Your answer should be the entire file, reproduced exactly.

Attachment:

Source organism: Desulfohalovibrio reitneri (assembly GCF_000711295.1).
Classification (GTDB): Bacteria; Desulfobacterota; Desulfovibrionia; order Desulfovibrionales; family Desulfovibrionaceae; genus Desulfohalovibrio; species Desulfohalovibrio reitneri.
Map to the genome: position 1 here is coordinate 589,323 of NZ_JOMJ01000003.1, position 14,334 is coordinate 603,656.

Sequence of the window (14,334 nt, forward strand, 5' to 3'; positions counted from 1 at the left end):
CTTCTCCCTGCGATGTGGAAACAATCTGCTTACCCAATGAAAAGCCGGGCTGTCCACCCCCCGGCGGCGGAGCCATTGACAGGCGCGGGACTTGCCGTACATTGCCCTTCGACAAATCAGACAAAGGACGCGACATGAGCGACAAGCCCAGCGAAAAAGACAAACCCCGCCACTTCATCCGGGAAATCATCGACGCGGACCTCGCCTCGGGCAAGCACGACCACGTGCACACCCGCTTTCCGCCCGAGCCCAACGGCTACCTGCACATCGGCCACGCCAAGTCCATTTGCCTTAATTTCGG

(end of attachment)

Source organism: Desulfohalovibrio reitneri (assembly GCF_000711295.1).
Classification (GTDB): Bacteria; Desulfobacterota; Desulfovibrionia; order Desulfovibrionales; family Desulfovibrionaceae; genus Desulfohalovibrio; species Desulfohalovibrio reitneri.
Map to the genome: position 1 here is coordinate 589,323 of NZ_JOMJ01000003.1, position 14,334 is coordinate 603,656.

Sequence of the window (14,334 nt, forward strand, 5' to 3'; positions counted from 1 at the left end):
CTTCTCCCTGCGATGTGGAAACAATCTGCTTACCCAATGAAAAGCCGGGCTGTCCACCCCCCGGCGGCGGAGCCATTGACAGGCGCGGGACTTGCCGTACATTGCCCTTCGACAAATCAGACAAAGGACGCGACATGAGCGACAAGCCCAGCGAAAAAGACAAACCCCGCCACTTCATCCGGGAAATCATCGACGCGGACCTCGCCTCGGGCAAGCACGACCACGTGCACACCCGCTTTCCGCCCGAGCCCAACGGCTACCTGCACATCGGCCACGCCAAGTCCATTTGCCTTAATTTCGG